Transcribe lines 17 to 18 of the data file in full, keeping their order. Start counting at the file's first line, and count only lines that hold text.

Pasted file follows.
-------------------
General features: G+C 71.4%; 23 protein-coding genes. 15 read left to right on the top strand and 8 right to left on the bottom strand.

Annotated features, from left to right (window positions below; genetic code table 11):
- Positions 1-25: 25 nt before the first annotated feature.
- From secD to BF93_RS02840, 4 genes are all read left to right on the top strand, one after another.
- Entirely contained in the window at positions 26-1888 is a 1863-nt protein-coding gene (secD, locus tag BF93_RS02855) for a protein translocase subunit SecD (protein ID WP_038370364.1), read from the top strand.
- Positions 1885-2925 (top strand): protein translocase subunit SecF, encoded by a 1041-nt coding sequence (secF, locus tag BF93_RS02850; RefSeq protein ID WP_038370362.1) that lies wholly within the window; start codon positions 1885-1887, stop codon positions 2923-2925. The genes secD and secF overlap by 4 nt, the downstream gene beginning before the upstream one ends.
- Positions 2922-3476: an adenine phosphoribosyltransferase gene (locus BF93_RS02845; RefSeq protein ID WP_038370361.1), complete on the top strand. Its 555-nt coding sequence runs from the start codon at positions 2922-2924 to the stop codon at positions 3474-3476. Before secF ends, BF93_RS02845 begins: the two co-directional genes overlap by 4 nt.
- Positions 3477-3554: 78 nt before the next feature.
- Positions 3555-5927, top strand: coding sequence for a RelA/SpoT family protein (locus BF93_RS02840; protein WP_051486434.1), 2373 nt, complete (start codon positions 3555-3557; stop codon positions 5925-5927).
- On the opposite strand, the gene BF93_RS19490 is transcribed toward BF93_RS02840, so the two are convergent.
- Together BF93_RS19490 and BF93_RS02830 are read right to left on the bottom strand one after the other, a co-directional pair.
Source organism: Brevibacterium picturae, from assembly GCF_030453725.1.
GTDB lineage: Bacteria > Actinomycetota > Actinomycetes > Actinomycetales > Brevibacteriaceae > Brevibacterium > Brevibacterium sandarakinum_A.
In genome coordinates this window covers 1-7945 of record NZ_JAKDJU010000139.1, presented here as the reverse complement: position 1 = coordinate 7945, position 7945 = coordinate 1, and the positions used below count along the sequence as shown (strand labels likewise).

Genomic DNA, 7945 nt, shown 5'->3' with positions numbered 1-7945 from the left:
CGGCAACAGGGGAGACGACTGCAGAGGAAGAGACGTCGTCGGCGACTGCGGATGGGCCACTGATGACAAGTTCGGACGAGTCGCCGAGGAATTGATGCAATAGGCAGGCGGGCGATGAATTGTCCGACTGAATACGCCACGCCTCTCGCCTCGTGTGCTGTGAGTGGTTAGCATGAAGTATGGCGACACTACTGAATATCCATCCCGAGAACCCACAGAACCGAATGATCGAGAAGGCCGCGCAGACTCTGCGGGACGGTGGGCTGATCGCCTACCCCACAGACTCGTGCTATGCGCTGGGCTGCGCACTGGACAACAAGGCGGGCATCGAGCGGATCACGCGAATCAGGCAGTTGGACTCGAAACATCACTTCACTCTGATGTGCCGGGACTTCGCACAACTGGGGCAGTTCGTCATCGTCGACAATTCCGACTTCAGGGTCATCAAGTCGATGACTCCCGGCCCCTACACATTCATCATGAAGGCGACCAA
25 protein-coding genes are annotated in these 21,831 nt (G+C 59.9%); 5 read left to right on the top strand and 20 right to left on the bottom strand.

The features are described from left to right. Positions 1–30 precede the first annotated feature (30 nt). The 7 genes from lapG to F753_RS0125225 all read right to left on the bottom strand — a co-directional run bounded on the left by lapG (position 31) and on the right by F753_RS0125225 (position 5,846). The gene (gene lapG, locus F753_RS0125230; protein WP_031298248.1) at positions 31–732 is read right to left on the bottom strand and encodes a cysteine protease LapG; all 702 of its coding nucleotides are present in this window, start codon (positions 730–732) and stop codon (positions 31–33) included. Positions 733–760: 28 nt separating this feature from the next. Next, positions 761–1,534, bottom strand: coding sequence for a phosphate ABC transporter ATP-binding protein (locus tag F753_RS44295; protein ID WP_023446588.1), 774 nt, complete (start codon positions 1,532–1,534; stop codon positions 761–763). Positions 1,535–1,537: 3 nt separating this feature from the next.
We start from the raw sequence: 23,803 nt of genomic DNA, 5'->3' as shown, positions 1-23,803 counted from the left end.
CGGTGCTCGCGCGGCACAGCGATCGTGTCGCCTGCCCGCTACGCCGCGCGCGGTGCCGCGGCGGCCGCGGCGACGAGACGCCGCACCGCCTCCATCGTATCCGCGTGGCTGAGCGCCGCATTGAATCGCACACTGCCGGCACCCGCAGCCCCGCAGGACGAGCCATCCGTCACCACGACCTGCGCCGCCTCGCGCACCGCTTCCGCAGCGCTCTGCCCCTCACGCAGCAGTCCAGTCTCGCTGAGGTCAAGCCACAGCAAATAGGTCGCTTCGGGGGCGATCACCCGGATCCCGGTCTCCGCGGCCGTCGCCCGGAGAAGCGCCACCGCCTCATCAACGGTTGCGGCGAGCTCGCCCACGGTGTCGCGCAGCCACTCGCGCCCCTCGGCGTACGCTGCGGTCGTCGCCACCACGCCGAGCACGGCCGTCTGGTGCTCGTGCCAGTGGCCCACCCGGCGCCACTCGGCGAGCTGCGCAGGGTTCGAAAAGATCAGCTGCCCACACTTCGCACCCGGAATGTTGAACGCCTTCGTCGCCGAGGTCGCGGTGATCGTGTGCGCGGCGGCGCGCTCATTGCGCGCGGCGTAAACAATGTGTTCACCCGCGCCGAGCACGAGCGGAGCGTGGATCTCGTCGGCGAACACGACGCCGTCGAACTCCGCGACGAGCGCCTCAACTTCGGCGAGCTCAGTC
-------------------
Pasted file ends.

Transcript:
25 protein-coding genes are annotated in these 21,831 nt (G+C 59.9%); 5 read left to right on the top strand and 20 right to left on the bottom strand.

The features are described from left to right. Positions 1–30 precede the first annotated feature (30 nt). The 7 genes from lapG to F753_RS0125225 all read right to left on the bottom strand — a co-directional run bounded on the left by lapG (position 31) and on the right by F753_RS0125225 (position 5,846). The gene (gene lapG, locus F753_RS0125230; protein WP_031298248.1) at positions 31–732 is read right to left on the bottom strand and encodes a cysteine protease LapG; all 702 of its coding nucleotides are present in this window, start codon (positions 730–732) and stop codon (positions 31–33) included. Positions 733–760: 28 nt separating this feature from the next. Next, positions 761–1,534, bottom strand: coding sequence for a phosphate ABC transporter ATP-binding protein (locus tag F753_RS44295; protein ID WP_023446588.1), 774 nt, complete (start codon positions 1,532–1,534; stop codon positions 761–763). Positions 1,535–1,537: 3 nt separating this feature from the next.